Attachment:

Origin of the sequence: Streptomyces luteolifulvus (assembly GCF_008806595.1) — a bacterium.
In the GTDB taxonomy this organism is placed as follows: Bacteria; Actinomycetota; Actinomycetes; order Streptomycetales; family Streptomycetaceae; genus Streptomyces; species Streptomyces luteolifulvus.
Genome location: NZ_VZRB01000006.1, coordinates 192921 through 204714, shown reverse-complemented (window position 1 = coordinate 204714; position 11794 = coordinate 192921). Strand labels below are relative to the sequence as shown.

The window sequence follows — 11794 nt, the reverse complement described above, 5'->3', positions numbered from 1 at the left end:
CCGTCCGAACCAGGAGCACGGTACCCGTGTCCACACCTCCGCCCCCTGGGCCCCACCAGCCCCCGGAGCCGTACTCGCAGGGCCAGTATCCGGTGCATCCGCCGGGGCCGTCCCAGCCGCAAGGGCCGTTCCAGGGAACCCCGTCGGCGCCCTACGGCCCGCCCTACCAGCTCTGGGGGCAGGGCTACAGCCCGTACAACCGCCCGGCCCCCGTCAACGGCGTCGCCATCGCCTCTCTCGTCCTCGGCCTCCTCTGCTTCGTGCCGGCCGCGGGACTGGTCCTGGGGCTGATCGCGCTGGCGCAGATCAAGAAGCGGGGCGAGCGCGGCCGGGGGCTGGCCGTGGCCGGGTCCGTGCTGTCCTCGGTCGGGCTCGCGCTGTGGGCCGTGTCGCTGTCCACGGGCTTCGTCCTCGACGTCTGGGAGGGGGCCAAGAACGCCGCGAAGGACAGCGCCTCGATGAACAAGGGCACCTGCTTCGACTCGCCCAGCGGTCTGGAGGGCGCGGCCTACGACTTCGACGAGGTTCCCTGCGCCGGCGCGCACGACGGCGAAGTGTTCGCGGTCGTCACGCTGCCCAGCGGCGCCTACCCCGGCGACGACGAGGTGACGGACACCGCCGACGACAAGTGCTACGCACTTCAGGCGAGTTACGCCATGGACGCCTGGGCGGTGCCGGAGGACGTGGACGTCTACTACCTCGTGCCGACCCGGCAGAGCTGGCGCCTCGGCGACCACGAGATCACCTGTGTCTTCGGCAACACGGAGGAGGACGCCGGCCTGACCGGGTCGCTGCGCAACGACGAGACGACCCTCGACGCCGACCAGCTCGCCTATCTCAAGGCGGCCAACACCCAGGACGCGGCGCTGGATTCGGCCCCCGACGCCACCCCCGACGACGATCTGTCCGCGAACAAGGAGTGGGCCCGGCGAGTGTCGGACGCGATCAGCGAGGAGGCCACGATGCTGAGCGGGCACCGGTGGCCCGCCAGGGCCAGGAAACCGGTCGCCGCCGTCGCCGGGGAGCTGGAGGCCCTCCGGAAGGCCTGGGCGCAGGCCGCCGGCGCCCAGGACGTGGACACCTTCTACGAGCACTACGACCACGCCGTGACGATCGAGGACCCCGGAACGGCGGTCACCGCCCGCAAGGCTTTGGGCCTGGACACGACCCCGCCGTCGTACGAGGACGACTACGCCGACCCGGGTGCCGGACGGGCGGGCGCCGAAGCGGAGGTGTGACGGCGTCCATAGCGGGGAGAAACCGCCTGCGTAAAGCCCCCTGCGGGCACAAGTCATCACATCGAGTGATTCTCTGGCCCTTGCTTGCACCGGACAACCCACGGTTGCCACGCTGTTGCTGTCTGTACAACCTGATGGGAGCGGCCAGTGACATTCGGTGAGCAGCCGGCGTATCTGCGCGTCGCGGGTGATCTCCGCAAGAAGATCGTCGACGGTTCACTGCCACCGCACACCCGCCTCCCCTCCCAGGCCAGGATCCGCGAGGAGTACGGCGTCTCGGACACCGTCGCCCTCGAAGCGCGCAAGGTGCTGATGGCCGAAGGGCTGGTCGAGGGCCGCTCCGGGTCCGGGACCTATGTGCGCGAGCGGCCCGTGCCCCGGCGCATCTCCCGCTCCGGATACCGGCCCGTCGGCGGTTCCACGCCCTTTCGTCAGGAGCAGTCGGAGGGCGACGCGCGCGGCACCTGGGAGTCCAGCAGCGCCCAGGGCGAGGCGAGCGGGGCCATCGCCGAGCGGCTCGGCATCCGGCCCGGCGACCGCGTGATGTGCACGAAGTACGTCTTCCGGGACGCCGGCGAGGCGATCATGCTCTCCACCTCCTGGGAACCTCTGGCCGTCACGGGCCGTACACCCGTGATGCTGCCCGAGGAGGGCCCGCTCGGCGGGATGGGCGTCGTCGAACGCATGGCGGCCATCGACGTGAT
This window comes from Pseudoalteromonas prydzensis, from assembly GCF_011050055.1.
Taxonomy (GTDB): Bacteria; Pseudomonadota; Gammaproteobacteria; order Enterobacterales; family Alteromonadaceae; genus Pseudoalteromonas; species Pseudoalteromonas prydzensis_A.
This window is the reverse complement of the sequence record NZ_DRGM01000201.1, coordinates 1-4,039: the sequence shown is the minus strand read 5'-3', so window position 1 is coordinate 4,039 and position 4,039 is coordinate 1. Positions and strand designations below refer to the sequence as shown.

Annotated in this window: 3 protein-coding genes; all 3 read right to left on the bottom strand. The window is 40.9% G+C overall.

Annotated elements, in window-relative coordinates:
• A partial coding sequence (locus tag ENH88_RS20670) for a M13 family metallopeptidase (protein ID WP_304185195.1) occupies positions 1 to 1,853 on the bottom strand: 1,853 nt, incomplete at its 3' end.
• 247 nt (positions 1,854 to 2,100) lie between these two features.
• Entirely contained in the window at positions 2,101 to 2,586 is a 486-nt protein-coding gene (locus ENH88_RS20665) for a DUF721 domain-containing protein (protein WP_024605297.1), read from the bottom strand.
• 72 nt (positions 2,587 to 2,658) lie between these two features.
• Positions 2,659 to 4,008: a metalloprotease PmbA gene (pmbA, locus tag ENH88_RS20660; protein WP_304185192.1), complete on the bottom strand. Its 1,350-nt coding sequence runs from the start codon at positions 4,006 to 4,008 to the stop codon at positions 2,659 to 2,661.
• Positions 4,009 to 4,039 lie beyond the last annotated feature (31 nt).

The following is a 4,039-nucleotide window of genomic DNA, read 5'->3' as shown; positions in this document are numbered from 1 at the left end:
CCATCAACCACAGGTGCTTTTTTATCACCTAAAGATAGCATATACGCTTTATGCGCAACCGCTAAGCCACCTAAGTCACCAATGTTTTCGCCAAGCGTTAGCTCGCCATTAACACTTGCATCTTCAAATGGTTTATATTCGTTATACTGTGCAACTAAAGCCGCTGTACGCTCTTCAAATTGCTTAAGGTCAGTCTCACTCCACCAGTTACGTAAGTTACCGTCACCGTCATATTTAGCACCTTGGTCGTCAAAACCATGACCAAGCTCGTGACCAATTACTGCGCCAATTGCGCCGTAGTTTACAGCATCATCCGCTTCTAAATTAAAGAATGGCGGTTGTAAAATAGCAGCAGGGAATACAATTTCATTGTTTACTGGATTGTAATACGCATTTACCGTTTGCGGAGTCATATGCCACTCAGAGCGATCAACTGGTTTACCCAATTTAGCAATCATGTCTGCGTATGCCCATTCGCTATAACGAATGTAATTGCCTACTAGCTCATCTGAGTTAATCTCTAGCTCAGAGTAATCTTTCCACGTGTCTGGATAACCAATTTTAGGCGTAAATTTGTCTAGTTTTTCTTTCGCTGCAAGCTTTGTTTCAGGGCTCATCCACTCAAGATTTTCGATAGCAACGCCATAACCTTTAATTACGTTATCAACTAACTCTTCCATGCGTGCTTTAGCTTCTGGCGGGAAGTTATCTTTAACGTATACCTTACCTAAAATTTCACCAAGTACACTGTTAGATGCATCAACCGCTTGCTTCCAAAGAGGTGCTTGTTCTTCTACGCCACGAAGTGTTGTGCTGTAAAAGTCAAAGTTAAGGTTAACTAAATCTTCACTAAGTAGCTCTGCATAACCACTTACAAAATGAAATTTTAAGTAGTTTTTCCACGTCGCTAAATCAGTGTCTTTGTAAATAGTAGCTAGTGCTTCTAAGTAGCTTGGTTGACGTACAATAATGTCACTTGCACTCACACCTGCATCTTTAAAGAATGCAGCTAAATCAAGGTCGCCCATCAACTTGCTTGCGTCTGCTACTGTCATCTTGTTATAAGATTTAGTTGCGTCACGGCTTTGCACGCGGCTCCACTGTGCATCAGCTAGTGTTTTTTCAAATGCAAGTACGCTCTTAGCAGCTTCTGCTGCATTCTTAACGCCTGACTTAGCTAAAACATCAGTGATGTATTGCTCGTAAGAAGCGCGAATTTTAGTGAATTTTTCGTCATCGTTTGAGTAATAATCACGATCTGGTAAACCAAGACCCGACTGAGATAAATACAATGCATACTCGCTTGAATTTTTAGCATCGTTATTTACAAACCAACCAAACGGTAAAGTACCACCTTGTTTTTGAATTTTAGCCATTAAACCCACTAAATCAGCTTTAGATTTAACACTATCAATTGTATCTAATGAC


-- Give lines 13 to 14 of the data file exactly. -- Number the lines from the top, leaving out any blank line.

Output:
• Entirely contained in the window at positions 2,101 to 2,586 is a 486-nt protein-coding gene (locus ENH88_RS20665) for a DUF721 domain-containing protein (protein WP_024605297.1), read from the bottom strand.
• 72 nt (positions 2,587 to 2,658) lie between these two features.